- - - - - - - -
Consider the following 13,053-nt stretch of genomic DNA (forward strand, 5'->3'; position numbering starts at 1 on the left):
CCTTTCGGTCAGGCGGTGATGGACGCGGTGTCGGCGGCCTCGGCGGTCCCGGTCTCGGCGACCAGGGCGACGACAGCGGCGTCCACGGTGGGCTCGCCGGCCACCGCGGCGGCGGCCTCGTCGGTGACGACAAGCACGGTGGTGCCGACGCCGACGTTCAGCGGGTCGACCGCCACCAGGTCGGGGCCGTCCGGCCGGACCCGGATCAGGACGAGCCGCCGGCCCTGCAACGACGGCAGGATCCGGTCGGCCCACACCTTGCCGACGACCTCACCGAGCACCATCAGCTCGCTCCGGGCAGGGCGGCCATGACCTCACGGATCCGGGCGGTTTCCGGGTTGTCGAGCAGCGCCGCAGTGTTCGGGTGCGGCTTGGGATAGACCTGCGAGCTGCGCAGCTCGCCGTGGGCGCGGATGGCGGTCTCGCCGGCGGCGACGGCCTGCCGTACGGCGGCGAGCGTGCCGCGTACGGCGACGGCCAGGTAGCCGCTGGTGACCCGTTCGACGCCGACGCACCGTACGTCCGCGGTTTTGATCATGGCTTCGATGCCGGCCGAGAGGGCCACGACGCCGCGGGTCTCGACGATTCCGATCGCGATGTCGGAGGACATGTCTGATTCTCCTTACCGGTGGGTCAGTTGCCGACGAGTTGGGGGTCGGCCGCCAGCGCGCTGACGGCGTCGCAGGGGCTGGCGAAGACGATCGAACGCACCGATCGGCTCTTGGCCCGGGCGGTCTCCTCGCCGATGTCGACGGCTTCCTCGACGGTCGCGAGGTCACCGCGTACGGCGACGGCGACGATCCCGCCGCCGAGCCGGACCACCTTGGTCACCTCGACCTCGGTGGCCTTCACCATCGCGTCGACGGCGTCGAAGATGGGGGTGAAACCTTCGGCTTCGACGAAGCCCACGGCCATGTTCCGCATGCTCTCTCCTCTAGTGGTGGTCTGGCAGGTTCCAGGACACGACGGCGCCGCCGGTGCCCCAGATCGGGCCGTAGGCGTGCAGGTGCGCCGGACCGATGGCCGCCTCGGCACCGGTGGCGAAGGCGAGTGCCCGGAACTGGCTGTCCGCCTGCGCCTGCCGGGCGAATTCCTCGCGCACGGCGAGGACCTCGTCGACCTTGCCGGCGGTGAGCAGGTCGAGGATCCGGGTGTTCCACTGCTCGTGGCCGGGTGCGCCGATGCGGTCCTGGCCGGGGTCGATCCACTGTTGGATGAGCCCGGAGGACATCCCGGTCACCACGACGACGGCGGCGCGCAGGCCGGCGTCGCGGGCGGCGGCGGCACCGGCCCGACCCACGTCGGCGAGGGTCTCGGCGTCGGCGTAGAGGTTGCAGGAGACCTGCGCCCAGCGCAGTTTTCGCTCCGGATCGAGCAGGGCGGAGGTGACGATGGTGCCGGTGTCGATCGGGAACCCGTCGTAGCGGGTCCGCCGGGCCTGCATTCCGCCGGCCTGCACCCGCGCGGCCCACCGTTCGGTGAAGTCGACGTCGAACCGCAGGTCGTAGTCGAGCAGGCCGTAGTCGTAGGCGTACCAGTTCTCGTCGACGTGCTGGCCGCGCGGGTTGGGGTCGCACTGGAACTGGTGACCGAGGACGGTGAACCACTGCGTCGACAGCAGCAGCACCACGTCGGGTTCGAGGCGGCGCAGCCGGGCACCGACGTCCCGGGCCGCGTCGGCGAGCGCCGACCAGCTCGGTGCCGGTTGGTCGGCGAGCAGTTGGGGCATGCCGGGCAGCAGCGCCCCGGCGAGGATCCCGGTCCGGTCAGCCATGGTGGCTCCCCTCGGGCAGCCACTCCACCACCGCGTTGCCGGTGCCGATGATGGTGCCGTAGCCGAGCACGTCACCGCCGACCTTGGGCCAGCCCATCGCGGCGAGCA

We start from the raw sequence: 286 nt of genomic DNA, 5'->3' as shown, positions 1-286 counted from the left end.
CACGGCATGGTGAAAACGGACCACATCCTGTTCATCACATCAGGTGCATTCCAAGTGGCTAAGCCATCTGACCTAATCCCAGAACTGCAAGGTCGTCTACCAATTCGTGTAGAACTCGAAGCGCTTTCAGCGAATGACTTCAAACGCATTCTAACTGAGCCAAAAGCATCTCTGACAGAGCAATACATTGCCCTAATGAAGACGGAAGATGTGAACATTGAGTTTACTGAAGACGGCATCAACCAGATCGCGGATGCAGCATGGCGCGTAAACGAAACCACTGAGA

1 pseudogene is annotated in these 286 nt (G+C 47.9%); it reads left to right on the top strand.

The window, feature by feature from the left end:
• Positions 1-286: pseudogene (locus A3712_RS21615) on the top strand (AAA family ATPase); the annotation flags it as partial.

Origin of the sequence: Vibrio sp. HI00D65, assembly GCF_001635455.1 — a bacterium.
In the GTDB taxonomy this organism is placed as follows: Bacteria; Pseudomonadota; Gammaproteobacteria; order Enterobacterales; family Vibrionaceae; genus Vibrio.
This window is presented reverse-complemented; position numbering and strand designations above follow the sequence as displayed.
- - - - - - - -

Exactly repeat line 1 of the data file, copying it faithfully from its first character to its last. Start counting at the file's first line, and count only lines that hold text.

Consider the following 13,053-nt stretch of genomic DNA (forward strand, 5'->3'; position numbering starts at 1 on the left):